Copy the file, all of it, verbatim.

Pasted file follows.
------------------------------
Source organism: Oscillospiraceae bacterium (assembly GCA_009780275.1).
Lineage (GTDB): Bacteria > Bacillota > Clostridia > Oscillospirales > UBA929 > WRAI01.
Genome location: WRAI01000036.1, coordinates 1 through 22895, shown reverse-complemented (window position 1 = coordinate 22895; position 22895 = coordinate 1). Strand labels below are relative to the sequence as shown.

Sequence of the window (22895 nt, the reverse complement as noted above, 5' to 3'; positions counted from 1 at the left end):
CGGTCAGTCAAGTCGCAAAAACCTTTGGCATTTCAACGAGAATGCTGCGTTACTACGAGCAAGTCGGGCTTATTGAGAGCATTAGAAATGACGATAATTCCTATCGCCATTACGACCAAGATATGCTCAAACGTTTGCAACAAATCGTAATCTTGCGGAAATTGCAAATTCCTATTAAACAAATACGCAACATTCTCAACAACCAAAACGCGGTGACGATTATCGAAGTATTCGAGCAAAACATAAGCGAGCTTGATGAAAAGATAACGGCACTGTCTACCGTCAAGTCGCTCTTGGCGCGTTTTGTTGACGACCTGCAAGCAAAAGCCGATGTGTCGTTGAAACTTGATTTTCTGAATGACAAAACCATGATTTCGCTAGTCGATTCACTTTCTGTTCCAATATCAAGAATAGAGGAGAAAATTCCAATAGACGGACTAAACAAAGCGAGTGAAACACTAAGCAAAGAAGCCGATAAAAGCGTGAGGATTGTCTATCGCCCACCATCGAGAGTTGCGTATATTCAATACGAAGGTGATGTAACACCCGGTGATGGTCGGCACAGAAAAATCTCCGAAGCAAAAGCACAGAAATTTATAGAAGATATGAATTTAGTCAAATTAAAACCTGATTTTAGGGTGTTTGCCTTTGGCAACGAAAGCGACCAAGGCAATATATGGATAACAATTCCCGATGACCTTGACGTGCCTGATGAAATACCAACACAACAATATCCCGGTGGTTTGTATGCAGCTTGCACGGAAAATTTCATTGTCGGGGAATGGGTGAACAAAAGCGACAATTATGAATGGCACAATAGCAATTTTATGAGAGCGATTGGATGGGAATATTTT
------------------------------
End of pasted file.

Source organism: Oscillospiraceae bacterium (assembly GCA_009780275.1).
Lineage (GTDB): Bacteria > Bacillota > Clostridia > Oscillospirales > UBA929 > WRAI01.
Genome location: WRAI01000036.1, coordinates 1 through 22895, shown reverse-complemented (window position 1 = coordinate 22895; position 22895 = coordinate 1). Strand labels below are relative to the sequence as shown.

Sequence of the window (22895 nt, the reverse complement as noted above, 5' to 3'; positions counted from 1 at the left end):
CGGTCAGTCAAGTCGCAAAAACCTTTGGCATTTCAACGAGAATGCTGCGTTACTACGAGCAAGTCGGGCTTATTGAGAGCATTAGAAATGACGATAATTCCTATCGCCATTACGACCAAGATATGCTCAAACGTTTGCAACAAATCGTAATCTTGCGGAAATTGCAAATTCCTATTAAACAAATACGCAACATTCTCAACAACCAAAACGCGGTGACGATTATCGAAGTATTCGAGCAAAACATAAGCGAGCTTGATGAAAAGATAACGGCACTGTCTACCGTCAAGTCGCTCTTGGCGCGTTTTGTTGACGACCTGCAAGCAAAAGCCGATGTGTCGTTGAAACTTGATTTTCTGAATGACAAAACCATGATTTCGCTAGTCGATTCACTTTCTGTTCCAATATCAAGAATAGAGGAGAAAATTCCAATAGACGGACTAAACAAAGCGAGTGAAACACTAAGCAAAGAAGCCGATAAAAGCGTGAGGATTGTCTATCGCCCACCATCGAGAGTTGCGTATATTCAATACGAAGGTGATGTAACACCCGGTGATGGTCGGCACAGAAAAATCTCCGAAGCAAAAGCACAGAAATTTATAGAAGATATGAATTTAGTCAAATTAAAACCTGATTTTAGGGTGTTTGCCTTTGGCAACGAAAGCGACCAAGGCAATATATGGATAACAATTCCCGATGACCTTGACGTGCCTGATGAAATACCAACACAACAATATCCCGGTGGTTTGTATGCAGCTTGCACGGAAAATTTCATTGTCGGGGAATGGGTGAACAAAAGCGACAATTATGAATGGCACAATAGCAATTTTATGAGAGCGATTGGATGGGAATATTTT